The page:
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Procol Harum - A Salty Dog CD (album) cover

A SALTY DOG

Procol Harum

 

Crossover Prog

3.53 | 178 ratings

From Progarchives.com, the ultimate progressive rock music website

HolyMoly
Special Collaborator
RIO/Avant/Zeuhl and Canterbury Teams
4 stars Nearly a Masterpiece

Procol Harum's third album, 1969's A Salty Dog, proved that the brilliance of the prior year's Shine on Brightly (which I gave five stars) was no fluke. If anything, this album is even more focused and powerful, and certainly more broad in what it attempts to achieve. Only two slightly mediocre songs drag this one down; otherwise, it's pretty close to perfect.

The title track opens the album - a somewhat risky move, as it's clearly a ballad, and a pretty lengthy one at that. With watery sound effects,seagulls chirping, a melodramatic string arrangement (keyboard players Gary Brooker and Matthew Fisher composed all their own orchestral arrangements, by the way), and a simple yet vivid lyrical portrait (Keith Reid, the band's lyricist, is one of the finest lyric writers in rock history, in my opinion) of a sea captain, Procol Harum produce a stunning masterpiece with this song. Even better is the less obvious "Milk of Human Kindness" which follows it -- on the surface a pretty basic blues song, but arranged brilliantly with piano and lead guitar bouncing off each other, and BJ Wilson providing a novel, dramatic start/stop drum part. "Too Much Between Us" is a bit low-key and one of the album's weaker tracks, but "The Devil Came From Kansas" turns a folky melody into a full-blown loud doom number, with Robin Trower's lead guitar pushing it even further over the edge. "Boredom" ends side one, a Matthew Fisher piece with acoustic guitar, gentle hand percussion, and a nagging recorder melody -- about as far from "Kansas" as you can get. Keith Reid's lyrics about ennui and boredom almost feel cheerful in this context.

A big shocker opens side two -- the stark country blues of "Juicy John Pink" (by Trower, with lyrics by Reid), with little other than Trower's Hendrix-inspired guitar and Gary Brooker's vocal to carry it along. And to go from that into the symphonic drama of Fisher's "Wreck of the Hesperus" is even more shocking. Probably the most elaborately produced piece here, "Hesperus" seems to be of a piece with "A Salty Dog" in its maritime theme. "All This and More" is a pretty uneventful ballad, a disappointment in the midst of an impressive streak. Next is "Crucifixion Lane", a tough, soulful blues number sung by Robin Trower (unfortunately) in a raspy croak of a voice. It's a bit jarring after hearing Brooker and Fisher's superior voices for the rest of the album, but overall it's still a good track, further adding to the album's stunning diversity. Last but not least, we have a third Fisher composition, the excellent "Pilgrim's Progress" - an organ-based ballad seemingly similar to "Whiter Shade of Pale", but about halfway through, the song shifts into an elongated coda led by an upbeat piano riff that ends the album on a happy note.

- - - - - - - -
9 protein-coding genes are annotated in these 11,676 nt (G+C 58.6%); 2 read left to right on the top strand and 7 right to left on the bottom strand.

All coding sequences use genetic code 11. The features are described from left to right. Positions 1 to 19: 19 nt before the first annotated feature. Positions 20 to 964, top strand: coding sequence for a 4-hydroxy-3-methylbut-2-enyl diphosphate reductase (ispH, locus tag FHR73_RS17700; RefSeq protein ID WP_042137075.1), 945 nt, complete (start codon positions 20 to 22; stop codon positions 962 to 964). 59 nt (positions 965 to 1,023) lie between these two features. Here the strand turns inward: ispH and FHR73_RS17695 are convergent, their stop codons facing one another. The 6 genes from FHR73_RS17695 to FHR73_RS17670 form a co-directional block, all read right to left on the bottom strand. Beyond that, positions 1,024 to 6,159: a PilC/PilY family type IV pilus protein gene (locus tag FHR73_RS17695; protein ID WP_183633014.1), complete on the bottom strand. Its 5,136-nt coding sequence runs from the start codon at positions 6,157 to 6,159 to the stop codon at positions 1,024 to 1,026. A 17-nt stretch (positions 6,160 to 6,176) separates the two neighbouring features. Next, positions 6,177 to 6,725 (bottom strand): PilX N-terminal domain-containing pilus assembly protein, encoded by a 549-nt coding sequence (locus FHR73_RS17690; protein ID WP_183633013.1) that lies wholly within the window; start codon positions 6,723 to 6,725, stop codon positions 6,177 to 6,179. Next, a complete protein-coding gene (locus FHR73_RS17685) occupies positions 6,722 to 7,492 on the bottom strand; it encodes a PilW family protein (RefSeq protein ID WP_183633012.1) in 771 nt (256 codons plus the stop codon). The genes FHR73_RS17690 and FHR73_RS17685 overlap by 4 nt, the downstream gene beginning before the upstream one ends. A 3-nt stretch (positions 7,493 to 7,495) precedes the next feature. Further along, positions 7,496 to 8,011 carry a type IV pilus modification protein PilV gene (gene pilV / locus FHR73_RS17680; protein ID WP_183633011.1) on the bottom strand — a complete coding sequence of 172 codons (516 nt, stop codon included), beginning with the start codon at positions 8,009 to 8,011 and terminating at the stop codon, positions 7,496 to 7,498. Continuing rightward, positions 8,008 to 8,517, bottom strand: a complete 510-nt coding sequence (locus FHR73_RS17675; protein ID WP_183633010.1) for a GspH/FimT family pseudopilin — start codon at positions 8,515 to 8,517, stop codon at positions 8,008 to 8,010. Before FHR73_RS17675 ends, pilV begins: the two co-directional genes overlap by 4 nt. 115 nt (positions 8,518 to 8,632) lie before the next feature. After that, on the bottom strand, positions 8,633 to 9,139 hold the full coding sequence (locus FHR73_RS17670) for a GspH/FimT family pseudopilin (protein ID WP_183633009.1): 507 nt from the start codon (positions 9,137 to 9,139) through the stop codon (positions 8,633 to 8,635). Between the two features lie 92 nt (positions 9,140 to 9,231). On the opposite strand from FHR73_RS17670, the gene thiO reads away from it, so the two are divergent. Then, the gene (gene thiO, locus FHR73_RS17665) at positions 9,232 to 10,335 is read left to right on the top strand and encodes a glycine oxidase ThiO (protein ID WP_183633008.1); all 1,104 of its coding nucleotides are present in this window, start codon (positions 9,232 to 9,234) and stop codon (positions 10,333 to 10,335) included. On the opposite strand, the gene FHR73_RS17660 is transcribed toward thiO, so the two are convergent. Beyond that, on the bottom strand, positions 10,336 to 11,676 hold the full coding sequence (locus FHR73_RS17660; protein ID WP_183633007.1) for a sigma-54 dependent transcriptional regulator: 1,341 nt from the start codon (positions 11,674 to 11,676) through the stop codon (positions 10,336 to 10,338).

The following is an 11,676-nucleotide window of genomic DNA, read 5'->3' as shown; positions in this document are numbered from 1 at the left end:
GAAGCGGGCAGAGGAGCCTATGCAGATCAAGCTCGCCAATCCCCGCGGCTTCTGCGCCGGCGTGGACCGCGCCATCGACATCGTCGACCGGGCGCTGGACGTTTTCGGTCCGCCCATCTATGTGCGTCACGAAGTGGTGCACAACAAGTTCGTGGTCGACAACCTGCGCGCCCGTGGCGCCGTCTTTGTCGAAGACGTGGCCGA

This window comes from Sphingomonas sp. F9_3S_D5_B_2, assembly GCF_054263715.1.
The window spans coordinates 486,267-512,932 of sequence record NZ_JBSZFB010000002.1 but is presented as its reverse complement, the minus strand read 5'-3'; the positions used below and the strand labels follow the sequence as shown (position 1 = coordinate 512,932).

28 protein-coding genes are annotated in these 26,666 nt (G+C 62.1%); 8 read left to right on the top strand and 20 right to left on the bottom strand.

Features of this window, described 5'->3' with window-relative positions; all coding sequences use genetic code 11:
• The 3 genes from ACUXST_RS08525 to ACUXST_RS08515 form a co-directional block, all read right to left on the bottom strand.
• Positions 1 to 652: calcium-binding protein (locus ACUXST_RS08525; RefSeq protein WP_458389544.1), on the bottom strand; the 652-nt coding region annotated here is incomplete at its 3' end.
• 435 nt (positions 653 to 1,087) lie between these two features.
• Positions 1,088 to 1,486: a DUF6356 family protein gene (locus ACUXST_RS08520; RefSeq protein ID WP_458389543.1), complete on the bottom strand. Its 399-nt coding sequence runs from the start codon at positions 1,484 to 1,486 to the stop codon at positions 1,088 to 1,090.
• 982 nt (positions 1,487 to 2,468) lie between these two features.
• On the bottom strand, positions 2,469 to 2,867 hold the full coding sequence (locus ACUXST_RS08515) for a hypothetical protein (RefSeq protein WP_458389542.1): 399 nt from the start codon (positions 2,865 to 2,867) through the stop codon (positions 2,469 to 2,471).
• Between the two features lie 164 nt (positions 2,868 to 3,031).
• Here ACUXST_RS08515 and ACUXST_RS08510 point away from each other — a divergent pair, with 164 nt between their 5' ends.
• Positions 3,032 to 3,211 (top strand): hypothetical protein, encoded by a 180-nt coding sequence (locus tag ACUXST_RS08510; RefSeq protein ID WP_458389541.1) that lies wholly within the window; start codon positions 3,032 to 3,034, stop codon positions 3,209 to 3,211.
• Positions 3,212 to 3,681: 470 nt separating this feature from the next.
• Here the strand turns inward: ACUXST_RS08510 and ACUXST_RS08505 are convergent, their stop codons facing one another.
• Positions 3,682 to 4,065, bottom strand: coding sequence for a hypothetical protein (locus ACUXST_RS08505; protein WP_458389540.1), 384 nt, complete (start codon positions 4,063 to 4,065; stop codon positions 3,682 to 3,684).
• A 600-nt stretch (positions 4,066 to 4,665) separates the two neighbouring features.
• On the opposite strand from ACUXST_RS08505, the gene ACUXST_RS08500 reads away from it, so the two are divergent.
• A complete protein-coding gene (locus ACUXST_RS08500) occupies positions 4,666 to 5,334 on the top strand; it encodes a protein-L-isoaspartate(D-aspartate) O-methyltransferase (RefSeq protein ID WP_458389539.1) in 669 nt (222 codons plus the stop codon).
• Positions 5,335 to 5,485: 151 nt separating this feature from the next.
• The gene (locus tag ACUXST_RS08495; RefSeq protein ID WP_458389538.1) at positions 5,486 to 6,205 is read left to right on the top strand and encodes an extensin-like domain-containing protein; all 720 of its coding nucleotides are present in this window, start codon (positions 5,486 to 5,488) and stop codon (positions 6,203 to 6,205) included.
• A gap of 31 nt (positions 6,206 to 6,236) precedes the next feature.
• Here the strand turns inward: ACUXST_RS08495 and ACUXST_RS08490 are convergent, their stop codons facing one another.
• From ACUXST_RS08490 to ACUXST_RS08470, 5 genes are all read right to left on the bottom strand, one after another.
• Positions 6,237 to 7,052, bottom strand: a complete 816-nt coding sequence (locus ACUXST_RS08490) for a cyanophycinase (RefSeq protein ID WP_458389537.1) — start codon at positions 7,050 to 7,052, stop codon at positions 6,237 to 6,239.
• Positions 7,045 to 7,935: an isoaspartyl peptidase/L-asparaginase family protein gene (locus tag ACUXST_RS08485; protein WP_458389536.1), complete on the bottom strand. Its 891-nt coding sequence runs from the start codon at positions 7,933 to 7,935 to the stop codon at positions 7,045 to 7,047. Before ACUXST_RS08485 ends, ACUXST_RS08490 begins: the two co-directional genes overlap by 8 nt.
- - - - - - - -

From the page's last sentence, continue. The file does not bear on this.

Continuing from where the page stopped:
Though this is often considered Procol Harum's masterpiece, I still prefer Shine on Brightly, but this album is still essential for those wishing to get into the band, and the title track, "The Devil Came From Kansas", and "Wreck of the Hesperus" are all key songs in the development of progressive rock. The album is confident and focused, even as it tackles an impressively diverse array of musical styles.

HolyMoly | 4/5 |

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